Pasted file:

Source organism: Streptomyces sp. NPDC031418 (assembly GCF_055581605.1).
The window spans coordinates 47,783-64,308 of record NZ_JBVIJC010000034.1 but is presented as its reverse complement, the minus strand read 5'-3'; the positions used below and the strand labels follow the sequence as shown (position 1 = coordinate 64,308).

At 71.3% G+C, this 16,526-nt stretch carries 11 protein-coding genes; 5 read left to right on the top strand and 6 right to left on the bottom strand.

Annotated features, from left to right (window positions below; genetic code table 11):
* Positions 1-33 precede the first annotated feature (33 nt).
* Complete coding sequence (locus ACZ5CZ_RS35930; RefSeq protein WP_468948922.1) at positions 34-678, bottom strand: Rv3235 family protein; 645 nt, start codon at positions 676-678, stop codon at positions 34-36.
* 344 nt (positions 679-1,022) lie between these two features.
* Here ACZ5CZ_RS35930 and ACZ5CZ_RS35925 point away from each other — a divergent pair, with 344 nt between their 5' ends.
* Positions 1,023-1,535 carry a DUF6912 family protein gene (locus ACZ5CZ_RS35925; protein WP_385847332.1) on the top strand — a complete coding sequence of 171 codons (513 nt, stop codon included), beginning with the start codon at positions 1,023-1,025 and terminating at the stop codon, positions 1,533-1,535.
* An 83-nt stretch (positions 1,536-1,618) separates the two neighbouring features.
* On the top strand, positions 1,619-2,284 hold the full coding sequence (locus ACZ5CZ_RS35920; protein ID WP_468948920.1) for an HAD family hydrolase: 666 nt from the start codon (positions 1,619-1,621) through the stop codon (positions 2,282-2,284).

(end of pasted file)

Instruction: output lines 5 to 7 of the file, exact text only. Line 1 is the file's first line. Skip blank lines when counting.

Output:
* Positions 1-33 precede the first annotated feature (33 nt).
* Complete coding sequence (locus ACZ5CZ_RS35930; RefSeq protein WP_468948922.1) at positions 34-678, bottom strand: Rv3235 family protein; 645 nt, start codon at positions 676-678, stop codon at positions 34-36.
* 344 nt (positions 679-1,022) lie between these two features.